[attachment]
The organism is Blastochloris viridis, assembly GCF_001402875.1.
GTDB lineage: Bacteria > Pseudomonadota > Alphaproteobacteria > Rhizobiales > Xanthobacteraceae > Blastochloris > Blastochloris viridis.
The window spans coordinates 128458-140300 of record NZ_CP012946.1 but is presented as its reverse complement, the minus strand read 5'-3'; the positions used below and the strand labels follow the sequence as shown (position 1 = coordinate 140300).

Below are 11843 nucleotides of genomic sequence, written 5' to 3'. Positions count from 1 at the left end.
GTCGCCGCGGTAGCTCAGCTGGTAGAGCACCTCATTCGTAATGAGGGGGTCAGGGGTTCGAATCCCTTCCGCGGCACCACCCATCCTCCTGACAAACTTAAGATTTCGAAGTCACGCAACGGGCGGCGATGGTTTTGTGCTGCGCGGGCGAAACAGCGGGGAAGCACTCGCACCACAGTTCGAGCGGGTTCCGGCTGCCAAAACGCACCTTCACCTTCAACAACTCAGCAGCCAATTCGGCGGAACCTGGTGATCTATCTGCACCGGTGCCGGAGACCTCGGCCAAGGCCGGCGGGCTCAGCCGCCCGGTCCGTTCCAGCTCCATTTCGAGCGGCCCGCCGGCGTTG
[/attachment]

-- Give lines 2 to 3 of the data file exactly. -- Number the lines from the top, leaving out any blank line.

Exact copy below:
GTDB lineage: Bacteria > Pseudomonadota > Alphaproteobacteria > Rhizobiales > Xanthobacteraceae > Blastochloris > Blastochloris viridis.
The window spans coordinates 128458-140300 of record NZ_CP012946.1 but is presented as its reverse complement, the minus strand read 5'-3'; the positions used below and the strand labels follow the sequence as shown (position 1 = coordinate 140300).